How much the increase in reported cases of pertussis in adolescents reflects a true change in the burden of disease remains unclear. Better recognition, diagnosis, and reporting of pertussis in persons aged 10-19 years likely has contributed to the greater number of cases reported. Although the Council of State and Territorial Epidemiologists has made no changes to the case definition for pertussis since 1996 (when PCR was added as a confirmatory test for cases that also are consistent with the clinical case definition), an increasing number of states now use PCR for confirmatory testing. In addition, heightened recognition of pertussis transmitted in schools and other settings likely adds to the number of cases detected and reported among persons aged 10-19 years. Wide variability was observed in incidence of cases reported by individual states. Massachusetts, for example, has long reported higher incidence in adolescents compared with other states, and Massachusetts data are believed to more closely reflect the pertussis burden in U.S. adolescents.8 These results from Massachusetts have been obtained, in part, through the state's enhanced pertussis surveillance among students in middle and high school and through development and availability of a serologic test for pertussis in persons aged ≥11 years. Awareness of pertussis in adolescents, however, is still low in many places, as suggested in part by eight states reporting an average annual incidence of <1 case per 100,000 persons aged 10-19 years during the 3-year period. A population-based, active surveillance study during 1995-1996 estimated pertussis incidence at 507 per 100,000 population aged 10-49 years, demonstrating that passive pertussis surveillance is capturing only a fraction of cases among older persons.9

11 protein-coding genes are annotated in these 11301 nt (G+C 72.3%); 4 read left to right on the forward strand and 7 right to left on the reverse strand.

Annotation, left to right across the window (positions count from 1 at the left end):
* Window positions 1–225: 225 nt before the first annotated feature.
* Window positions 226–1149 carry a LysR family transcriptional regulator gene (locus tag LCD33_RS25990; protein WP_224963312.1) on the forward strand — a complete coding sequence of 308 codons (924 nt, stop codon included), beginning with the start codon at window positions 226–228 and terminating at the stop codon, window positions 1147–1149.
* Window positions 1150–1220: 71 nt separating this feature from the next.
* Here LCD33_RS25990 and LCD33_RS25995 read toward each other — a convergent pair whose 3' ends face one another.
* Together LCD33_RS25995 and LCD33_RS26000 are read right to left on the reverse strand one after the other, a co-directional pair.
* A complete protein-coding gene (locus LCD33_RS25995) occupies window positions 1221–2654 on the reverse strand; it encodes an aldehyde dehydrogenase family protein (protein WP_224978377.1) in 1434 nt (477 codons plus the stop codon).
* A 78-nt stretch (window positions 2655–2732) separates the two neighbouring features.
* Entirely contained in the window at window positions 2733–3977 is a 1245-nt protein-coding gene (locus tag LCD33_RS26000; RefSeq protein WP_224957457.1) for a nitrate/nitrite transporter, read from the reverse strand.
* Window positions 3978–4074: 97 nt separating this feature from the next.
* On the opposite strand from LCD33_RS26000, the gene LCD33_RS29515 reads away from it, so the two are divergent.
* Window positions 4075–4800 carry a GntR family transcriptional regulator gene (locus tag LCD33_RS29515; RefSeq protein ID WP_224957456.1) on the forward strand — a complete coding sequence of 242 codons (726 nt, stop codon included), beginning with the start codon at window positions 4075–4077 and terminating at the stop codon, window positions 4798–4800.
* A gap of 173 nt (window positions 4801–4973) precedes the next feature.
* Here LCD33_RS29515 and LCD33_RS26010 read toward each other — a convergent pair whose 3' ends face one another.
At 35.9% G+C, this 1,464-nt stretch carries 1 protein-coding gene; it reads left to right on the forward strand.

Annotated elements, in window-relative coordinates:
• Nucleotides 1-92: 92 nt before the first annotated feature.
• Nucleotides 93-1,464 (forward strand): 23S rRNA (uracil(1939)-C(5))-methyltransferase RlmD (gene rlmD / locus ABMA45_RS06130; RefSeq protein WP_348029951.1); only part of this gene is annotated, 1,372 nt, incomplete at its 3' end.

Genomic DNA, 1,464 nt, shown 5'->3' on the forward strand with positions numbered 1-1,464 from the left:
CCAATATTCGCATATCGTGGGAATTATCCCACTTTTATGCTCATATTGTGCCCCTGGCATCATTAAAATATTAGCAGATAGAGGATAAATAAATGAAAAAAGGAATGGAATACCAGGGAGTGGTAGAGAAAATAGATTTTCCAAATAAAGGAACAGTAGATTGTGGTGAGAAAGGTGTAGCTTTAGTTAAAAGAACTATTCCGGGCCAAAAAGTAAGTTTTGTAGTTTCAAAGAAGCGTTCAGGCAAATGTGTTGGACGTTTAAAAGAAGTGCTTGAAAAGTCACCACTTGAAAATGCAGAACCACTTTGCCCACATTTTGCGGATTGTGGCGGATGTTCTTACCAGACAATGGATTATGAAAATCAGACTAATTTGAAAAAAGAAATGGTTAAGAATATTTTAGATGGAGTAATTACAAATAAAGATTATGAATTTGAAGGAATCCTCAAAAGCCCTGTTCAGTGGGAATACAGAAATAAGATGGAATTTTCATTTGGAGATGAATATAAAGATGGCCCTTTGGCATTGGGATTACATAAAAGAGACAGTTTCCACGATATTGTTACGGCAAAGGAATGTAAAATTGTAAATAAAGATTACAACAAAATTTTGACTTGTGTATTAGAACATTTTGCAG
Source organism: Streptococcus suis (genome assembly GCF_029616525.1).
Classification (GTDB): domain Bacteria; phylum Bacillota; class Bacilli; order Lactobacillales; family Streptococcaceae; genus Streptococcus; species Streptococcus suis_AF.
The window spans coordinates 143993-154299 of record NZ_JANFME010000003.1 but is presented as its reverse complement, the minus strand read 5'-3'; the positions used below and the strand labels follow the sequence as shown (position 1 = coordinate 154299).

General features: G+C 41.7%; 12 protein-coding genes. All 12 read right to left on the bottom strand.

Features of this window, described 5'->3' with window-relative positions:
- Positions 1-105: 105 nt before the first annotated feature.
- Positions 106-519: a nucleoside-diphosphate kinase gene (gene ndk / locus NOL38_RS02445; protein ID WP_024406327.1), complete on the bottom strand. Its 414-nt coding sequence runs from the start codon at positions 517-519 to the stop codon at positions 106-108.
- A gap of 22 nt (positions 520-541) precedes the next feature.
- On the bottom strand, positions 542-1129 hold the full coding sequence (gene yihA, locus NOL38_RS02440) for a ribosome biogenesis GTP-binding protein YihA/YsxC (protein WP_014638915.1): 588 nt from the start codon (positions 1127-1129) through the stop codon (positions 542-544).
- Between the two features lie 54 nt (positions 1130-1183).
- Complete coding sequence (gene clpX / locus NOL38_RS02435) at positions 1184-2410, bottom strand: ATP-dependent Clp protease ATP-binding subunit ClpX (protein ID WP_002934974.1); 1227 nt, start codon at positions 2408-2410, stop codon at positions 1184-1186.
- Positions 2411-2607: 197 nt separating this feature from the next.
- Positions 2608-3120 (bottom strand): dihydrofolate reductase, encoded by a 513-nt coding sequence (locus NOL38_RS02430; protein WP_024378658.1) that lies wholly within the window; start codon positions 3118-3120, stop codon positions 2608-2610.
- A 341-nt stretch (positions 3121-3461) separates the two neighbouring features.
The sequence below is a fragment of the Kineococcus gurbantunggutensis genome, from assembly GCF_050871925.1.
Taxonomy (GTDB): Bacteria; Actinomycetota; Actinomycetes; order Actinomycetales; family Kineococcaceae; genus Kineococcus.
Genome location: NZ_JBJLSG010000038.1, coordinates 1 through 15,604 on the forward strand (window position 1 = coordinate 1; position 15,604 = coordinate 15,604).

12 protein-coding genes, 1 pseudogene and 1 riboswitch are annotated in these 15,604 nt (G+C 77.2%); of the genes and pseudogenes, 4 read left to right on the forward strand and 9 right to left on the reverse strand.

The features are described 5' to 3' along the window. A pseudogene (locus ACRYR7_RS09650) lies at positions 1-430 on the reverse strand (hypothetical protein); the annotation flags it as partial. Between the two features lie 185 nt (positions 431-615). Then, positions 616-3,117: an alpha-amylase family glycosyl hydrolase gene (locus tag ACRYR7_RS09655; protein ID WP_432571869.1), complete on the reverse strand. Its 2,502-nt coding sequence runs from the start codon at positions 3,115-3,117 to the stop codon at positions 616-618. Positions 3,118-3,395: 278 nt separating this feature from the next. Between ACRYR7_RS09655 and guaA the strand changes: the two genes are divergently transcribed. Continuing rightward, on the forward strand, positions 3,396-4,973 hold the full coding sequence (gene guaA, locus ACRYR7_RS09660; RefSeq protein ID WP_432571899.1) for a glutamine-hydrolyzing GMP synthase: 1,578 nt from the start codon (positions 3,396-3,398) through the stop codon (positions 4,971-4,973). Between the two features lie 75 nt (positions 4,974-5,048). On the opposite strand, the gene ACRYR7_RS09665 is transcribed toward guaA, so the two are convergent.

Diagnostic testing for pertussis remains inadequate for surveillance and clinical management. Culture is specific but not sensitive. PCR is likely more sensitive, but no FDA-licensed test kit is available and no nationally accepted standardized protocol for test performance exists. Most laboratory validation studies have not sufficiently established the predictive value of a positive PCR test in cases of pertussis; the rate of false-positive tests varies from laboratory to laboratory.10 PCR-confirmed cases contribute a substantial proportion of the total reported cases among persons aged 10-19 years. Moreover, many cases confirmed by epidemiologic linkage to laboratory-confirmed cases are linked to PCR-confirmed cases, potentially multiplying the contribution of PCR testing to the overall number of cases reported. Cases that are PCR positive should be reported only if they also meet the clinical case definition criteria. DFA is neither specific nor sensitive and is no longer recommended for pertussis testing; nonetheless, 2% of cases were reported as DFA-confirmed.

Implementing the ACIP recommendation to vaccinate persons aged 11-18 years with Tdap should substantially reduce morbidity associated with pertussis among adolescents. In addition, the cost of case investigations and outbreak-control measures by local and state health departments likely will be reduced by an effective vaccination program targeting persons aged 11-18 years. Ensuring high coverage with Tdap in adolescents is an important step to better control pertussis in the United States.


The findings in this report are based, in part, on data contributed by state and local health departments.

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*BOOSTRIX® (GlaxoSmithKline Biologicals, Rixensart, Belgium) was licensed May 3, 2005, for use in persons aged 10-18 years, and ADACELTM (Sanofi Pasteur, Toronto, Canada) was licensed June 10, 2005, for use in persons aged 11-64 years.